Reduce Living Expenses With Non-Traditional Housing

by Debra Karplus
Reduce Living Expenses with Non-Traditional Housing photo

Consider these housing situations to reduce your living expenses. You could eliminate the cost of renting or owning a home, even if just temporarily.

You work, you save, and you diligently follow a budget. You pride yourself in the frugal lifestyle that your family has adopted.

But no matter how tightly you manage your finances, your single biggest expenditure is related to housing, including rent or mortgage, homeowner’s insurance, real estate taxes, repairs and maintenance, and utilities such as heating and cooling, electricity, water, and sewer. But what if there was a way to reduce or eliminate the cost of renting or owning a home with non-traditional housing?

Transform your home into a source of income.

Depending on the size and layout of your home, and your family’s desire for privacy, you may be able to rent out the spare bedroom or other unused parts of the house, such as a cozy attic or loft space or mother-in-law’s apartment in the back. This may be more of a possibility after one or more of your children have moved out to begin their own independent life and have abandoned their old bedroom, leaving it empty and ready for a new temporary occupant. Think of this opportunity as your own mini bed-and-breakfast inn. Or, if performing household chores is part of the agreement, this makes your place more like a youth hostel.

If you live near a university or a state capitol, you have a high probability of finding a network of young people seeking interim housing, perhaps for a semester or academic school year. College students often need housing, as do government interns or foreign exchange students. You could receive a stipend, which can sometimes be quite generous!

You may need to include this income on your federal income taxes, but some household repairs and improvements may even be tax deductible if, as the Internal Revenue Service requires, they are “reasonable and necessary.” Crunch the numbers to determine if having this type of semi-permanent houseguest is right for you.

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Adopt the ultimate minimalist lifestyle and allow your adventurous spirit to live the life of a nomad.

Though you’d rather not be thought of as “homeless,” the life of a wanderer, a drifter, might suit you. This type of living situation may be more appropriate for retires or singles, but depending on your family, it can be a reasonable alternative to having one place to call home and the many stresses of home ownership.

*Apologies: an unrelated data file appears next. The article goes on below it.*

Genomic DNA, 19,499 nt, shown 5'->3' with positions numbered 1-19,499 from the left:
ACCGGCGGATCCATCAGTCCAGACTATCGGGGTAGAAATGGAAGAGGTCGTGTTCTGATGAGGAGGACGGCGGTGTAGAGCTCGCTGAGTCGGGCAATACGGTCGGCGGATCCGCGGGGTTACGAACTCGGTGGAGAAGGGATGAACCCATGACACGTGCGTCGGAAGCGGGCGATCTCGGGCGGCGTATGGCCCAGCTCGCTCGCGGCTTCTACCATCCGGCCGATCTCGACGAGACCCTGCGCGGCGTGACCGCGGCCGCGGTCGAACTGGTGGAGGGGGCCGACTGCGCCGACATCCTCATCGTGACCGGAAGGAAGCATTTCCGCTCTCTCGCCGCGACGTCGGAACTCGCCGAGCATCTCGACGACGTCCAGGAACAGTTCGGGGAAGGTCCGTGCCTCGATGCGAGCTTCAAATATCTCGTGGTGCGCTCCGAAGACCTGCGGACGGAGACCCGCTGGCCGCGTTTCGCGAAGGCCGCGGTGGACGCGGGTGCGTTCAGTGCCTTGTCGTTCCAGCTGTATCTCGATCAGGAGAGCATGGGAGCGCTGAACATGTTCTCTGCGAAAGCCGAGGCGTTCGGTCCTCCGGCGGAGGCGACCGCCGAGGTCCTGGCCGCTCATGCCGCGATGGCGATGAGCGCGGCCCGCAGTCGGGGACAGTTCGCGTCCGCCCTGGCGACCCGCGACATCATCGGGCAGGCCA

Clergymen and women, college professors, and people in certain other professions often take a sabbatical every seven years, bringing their family to a different area, near or far, for a year for study and renewal. They don’t want their home to be vacant and unmaintained. This is a great opportunity for your family to have very comfortable and spacious temporary housing. See if these opportunities exist where you live, or even where you want to live.

Some jobs often don’t feel like jobs and may be your ticket to free housing. Becoming a professional house parent at a sorority or fraternity, dormitory, or other residential facility for young people can be a perfect living situation for singles and sometimes for couples and families. House parents typically are salaried in addition to having their own little apartment inside the house or facility, and they usually receive sumptuous meals, too. Responsibilities typically include looking out for the well-being and safety of the residents and managing the house, such as ordering food or hiring people to perform repairs. And if you need to be away, there is often a pool of substitutes who can fill in for you. You can become one of these substitutes as a dress rehearsal for this lifestyle.

Campgrounds and residential camps are also often looking to hire people to live on site and provide some management. Or, some people find enough jobs as a house sitter to give up their own permanent housing. These types of housing may be great for you and may not necessarily be just short term.

You may have seen some TV show featuring people who live in their RV. If you’ve ever been inside one of these RVs, you’ll be amazed that kitchen, bathroom, and living and sleeping space all fit together compactly inside this vehicle that cruises along the open road as it treks from place to place. Escape to the south in winter; head north in the summer. You’ll never need to check into a motel again.

So maybe you are not ready to be inviting others to live in your home, nor are you prepared to sell all but your bare essentials to live the nomadic live. At some point, you may find your possessions to be more of a burden than an asset and you might choose to make a small or drastic change to your lifestyle. Keep dreaming.

Reviewed December 2022

About the Author

Debra is an occupational therapist, accountant, teacher and freelance writer. She is a writer for Advance for Occupational Therapy Practitioners. She also writes for Grand Magazine, has some items (fiction and non fiction) selling on Amazon (Kindle), has written several travel articles for the Champaign-Urbana News-Gazette and several articles for and volunteers as a money mentor for the University of Illinois Cooperative Extension money mentoring program. Learn more about her at

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